It reduces cost in every manner possible.

    This sector should be better invested in, and sold to the world

    Commenter
    Cayman
    Date and time
    May 04, 2012, 3:12PM
    • "You never hear IT workers complain and whinge"
      What!! I'm an IT worker who's in charge of a bunch of other IT workers and we whinge all the time. Cynicism is almost a prerequisite to getting a qualification.

      Commenter
      Patrickb
      Date and time
      May 04, 2012, 5:59PM
  • Wish I could hit Like on acidic's post.

    http://www.nationalvisas.com.au/skilled/eligibleskilledoccupations.htm

    Analyst Programmer
    Developer Programmer
    ICT Business Analyst
    Software Engineer
    Systems Analyst

    Complements of the Australian Computer Society (oh alright, we need to give the government credit for their rank incompetency!). Some industries have unions who protect them, IT has quite the opposite.

    Commenter
    David
    Location
    Melbourne
    Date and time
    May 04, 2012, 3:38PM
    • Damn right on the ACS - they are just a front to get more Skilled Visa Applicants in.
      They have the ear of the minister. Don't join them.

      Commenter
      Maro
      Location
      Sydney
      Date and time
      May 04, 2012, 4:40PM
    • I agreed with you. First ACS told the government that we needed more technical people (as there is a shortage). That destoryed the computer market (salary & education) by their intake of overseas staff. Outsourcing (liberals solutions to everything) was also the recommended. The value of ICT is worthless to pursue. Hence, no students want to study ICT in Australia. ACS do not see the total picture. It is run by business people, who does not reflect growing ICT in Australia. ACS needs to wake up, and solve this problem as a total solution, rather than trying to impress their status. Again, all this is due to poor management and lack of foresight.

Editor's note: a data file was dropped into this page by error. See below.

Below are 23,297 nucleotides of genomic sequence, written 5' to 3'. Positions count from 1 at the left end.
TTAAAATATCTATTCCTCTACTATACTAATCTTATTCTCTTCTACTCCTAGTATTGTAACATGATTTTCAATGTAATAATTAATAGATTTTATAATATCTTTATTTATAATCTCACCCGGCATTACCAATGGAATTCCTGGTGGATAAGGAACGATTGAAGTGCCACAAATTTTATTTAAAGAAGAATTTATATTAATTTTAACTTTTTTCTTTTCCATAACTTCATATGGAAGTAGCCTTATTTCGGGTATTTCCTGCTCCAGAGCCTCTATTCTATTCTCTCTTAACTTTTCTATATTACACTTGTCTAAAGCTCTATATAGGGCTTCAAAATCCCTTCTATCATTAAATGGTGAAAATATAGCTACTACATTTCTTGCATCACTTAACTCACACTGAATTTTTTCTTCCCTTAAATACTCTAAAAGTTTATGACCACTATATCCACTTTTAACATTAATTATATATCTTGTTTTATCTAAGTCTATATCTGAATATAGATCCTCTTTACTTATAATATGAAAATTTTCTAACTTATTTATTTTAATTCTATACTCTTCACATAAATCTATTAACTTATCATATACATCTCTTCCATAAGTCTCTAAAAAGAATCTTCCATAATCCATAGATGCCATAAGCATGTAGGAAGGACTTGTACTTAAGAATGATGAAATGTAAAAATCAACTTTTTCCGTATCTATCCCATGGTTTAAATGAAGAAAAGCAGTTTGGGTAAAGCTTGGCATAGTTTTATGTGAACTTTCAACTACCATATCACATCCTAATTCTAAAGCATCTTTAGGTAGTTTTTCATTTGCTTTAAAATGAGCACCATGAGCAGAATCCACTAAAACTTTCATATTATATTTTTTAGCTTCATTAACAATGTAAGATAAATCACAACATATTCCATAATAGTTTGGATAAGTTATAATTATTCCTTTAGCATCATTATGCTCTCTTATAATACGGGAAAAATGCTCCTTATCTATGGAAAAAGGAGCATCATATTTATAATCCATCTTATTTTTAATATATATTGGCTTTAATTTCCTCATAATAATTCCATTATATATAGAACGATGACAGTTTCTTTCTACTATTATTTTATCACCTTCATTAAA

Commenter
      Agree
      Location
      sydney
      Date and time
      May 05, 2012, 12:05PM
  • I agree with you. Australia computer Society (ACS) have failed in the analysis of the job market. Their poor briefing to the government has destroyed the ICT market in Australia (both in education and professionalism). The Australian ICT market needs a new solution. I would suggest that you can only work in Australia if you have got high certification from an Australian Institute (be it ACS, or others). This will weed of duds, and encourage Australians to go back into ICT. At this moment, ACS do not have Australian ICT in interest. They are taking the view of the business and trying to reduce salary (cost) for the business. Thank you ACS.

    Commenter
    Agree
    Location
    Sydney
    Date and time
    May 05, 2012, 12:58PM
    • I cannot understand a defeatism mentality.
      How about if the government helps local IT companies to expand abroad ? Yes, of course, not to expand to Greece or Spain that are in a deep recession, but I think, even in a time of crisis in the world there should be some possibilities. I guess Julia Gillard has some very well paid consultants that have a bit of knowledge about globalisation, or at least more knowledge about it than IT workers ?

      Commenter
      IT Worker
      Location
      Sydney
      Date and time
      May 05, 2012, 4:34PM
      • @David May 04, 2012, 3:38PM

        APESMA (The Association of Professional Engineers, Scientists & Managers, Australia) has an IT arm - which I found very helpful when I worked in IT.

        Commenter
        Davidson
        Location
        St Kilda
        Date and time
        May 05, 2012, 9:00PM